Tonight at sundown begins the eighth Biblical month of Cheshvan. Eight is the Hebrew number for New Beginnings. Two weeks ago I had a headache for 7 days. Little did I know I was experiencing an aneurysm. We went to the emergency room on the 8th day. It was a miracle that I did not die nor have any loss of memory, speech impairment, seizures, or paralysis. On the eighth day God healed me.

This is the month of the story of Noah. Noah’s parents named him because Noah means “REST” in Hebrew. They wanted to rest from their labors.

Did you know that this was the month The Holy Flood began. Do you ever wonder about the reason for the story of Noah and the Ark? We sometimes tend to think of it as a children’s story. But the lessons are so much deeper. Here’s a short poem capturing 11 wonderful lessons.

Everything I need to know about life, I learned from Noah’s Ark…

1. Don’t miss the boat.

2. Remember that we are all in the same boat.

3. Plan ahead. It wasn’t raining when Noah built the Ark.

4. Stay fit. When you’re 600 years old, someone may ask you to do something really big.

5. Don’t listen to critics; just get on with the job that needs to be done.

6. Build your future on high ground.

7. For safety’s sake, travel in pairs.

8. Speed isn’t always an advantage. The snails were on board with the cheetahs.

9. When you’re stressed, float a while.

10. Remember, the Ark was built by amateurs; the Titanic by professionals.

11. No matter the storm, when you are with God, there’s always a rainbow waiting.

May this month be for you and your family a month of rest, new beginnings, and miracle signs and wonders.

Jim Laymon

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Shabbat and Millennium Reign of Christ

The Day that is Entirely Sabbath:

God created the heavens and the earth in six days, and on the seventh day He rested. Each Sabbath may be likened unto a down payment on the Messianic Era. We rest on Shabbat to symbolize the peace that we will have in the days of the Messiah.

In the Talmud, some of the sages viewed the seven days of creation as a broad outline for human history, as the Scripture says, “For a thousand years in Your sight are like yesterday when it passes by” (Psalm 90:4). Accordingly, they compared each of the six days to a millennia of history. Different rabbis offered differing opinions, but they generally agreed that the seventh day, the day of the Sabbath, corresponds to the seventh millennium—the thousand-year Messianic Era. In the poetic words of the sages, the Messianic Era will be a “day that is altogether Sabbath.”

Tz’enah Ur’enah says, “Man was created on the sixth day, for within six thousand years the Messiah will come.” The apostolic community held a similar view of redemptive history. The book of Hebrews compares the age to come to the Sabbath and speaks of the Sabbath as a foretaste of final salvation and the Messianic Era. The book of Revelation speaks of a coming millennium of peace—a thousand-year reign of Messiah during which the adversary is bound in chains. The Apostle Peter reminds us that “with the Lord one day is like a thousand years, and a thousand years like one day” (2 Peter 3:8).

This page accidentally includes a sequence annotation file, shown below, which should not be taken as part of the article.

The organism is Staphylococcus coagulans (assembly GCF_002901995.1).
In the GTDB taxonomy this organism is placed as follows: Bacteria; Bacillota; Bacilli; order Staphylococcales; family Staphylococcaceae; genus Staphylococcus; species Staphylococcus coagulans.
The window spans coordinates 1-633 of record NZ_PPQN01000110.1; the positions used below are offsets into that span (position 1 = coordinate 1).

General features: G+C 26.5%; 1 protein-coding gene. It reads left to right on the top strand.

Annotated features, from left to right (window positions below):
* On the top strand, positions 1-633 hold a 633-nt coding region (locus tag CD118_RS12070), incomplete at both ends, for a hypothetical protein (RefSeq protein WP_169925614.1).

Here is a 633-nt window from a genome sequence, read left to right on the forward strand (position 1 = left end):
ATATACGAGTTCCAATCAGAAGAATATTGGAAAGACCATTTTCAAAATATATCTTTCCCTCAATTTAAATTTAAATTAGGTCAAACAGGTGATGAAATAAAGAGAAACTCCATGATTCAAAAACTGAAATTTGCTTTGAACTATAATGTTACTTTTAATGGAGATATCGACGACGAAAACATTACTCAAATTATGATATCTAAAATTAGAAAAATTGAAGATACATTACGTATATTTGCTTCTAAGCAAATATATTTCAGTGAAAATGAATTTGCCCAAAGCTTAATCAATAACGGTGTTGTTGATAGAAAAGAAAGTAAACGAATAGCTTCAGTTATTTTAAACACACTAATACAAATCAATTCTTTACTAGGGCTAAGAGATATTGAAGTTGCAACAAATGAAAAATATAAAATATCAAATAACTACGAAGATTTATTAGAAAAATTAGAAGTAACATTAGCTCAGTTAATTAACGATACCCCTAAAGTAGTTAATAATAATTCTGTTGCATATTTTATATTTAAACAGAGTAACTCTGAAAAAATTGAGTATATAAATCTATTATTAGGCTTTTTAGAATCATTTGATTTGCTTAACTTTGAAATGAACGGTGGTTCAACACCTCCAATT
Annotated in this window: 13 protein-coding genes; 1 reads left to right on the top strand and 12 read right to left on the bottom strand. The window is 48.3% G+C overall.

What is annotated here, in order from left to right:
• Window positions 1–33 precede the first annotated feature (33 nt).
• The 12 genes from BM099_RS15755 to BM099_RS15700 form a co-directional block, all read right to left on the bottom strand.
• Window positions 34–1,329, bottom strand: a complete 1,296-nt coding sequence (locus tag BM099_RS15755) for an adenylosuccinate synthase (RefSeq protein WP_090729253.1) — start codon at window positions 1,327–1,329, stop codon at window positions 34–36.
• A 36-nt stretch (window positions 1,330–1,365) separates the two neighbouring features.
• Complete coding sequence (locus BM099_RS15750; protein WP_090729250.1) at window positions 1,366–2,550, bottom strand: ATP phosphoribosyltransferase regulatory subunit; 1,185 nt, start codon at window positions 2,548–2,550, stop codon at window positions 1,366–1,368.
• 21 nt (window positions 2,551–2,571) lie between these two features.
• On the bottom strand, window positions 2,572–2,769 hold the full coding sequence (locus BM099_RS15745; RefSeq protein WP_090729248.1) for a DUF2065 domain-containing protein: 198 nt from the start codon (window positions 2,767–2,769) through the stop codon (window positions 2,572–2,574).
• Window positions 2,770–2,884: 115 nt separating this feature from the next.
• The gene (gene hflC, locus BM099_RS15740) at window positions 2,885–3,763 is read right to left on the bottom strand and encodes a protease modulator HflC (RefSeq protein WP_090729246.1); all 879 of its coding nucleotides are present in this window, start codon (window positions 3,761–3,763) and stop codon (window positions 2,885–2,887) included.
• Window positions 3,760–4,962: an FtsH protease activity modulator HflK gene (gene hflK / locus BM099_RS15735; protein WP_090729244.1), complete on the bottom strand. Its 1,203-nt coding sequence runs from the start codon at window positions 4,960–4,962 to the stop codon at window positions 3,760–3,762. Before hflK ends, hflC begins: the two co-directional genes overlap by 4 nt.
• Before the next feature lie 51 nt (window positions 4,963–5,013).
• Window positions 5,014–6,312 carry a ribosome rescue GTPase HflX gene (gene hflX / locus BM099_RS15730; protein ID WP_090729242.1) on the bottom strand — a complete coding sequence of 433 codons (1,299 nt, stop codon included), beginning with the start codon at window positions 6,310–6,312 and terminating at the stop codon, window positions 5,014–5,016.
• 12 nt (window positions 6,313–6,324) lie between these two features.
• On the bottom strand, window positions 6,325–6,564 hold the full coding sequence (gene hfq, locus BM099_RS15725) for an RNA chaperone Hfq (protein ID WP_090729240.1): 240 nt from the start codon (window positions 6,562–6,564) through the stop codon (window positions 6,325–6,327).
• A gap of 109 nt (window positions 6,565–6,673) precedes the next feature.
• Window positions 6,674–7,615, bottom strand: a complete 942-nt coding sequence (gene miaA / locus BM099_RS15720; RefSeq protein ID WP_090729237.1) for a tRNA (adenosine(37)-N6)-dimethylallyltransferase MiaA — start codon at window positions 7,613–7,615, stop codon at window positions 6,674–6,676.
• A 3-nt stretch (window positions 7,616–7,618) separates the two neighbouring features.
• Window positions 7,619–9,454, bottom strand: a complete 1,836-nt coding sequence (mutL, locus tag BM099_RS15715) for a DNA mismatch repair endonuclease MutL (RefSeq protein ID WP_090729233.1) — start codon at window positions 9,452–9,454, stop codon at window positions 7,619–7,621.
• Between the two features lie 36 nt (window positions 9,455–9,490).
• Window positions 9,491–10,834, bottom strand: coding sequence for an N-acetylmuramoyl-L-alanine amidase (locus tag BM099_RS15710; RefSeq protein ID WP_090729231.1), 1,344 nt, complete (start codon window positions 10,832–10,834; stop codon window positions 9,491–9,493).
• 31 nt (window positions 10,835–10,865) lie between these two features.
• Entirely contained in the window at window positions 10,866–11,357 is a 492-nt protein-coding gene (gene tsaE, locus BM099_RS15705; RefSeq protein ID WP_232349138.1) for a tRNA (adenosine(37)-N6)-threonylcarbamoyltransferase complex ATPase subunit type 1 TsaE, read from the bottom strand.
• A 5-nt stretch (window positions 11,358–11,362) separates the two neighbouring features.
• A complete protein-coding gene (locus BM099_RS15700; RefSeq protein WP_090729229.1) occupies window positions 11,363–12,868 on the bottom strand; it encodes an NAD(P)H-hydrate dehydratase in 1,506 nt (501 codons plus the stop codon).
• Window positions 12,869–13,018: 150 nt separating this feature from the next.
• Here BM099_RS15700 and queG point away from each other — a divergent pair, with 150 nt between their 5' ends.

Why doesn’t it say in regard to the Sabbath “and there was evening and there was morning” like it does for the other days? Because the Sabbath alludes to the world to come, and it is called the day that is completely Shabbat, and there is no night. (MinchahBelulah)

Though the Messiah may tarry, we eagerly await the coming return of Messiah, who will initiate that seventh millennium, a thousand-year era “that is altogether Sabbath.” May He come speedily, soon, and in our lifetimes.

Copied from First Fruits of Zion

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Feasts of Tabernacles Is a Reminder of the Eternal not Temporal

It has been difficult for me to focus this week on Feasts of Tabernacles since I continue to deal with an intense headache with pounding throbbing pain of 8-10 level unless I lay down in a dark room. It has been debilitating for me. I think of all the people who are dealing with health issues and consumption they have on pain, suffering, and lack of health.

My mind is reminded that during Feast of Tabernacles it is tradition for us to read Ecclesiastes. Tabernacles is a time in the fall of the year when we are to remember what God did for Israel in the wilderness. How He provided for them as they lived in Tents. Tabernacle means booths or tents. It is a time for us to be reminded that God took care of all their needs. He provided everyday manna and quail. The dew was what provided the taste. If they were hungry for lamb chops, or sweets, or a filet the dew was what caused it to taste. As they lived under and open heaven, we are reminded during this 8 day Feasts that we live under and open heaven too. It was amazing fact they never had their clothes or shoes wear out. Nor did they have any disease. They lived totally upon the Covenant Faithfulness of God.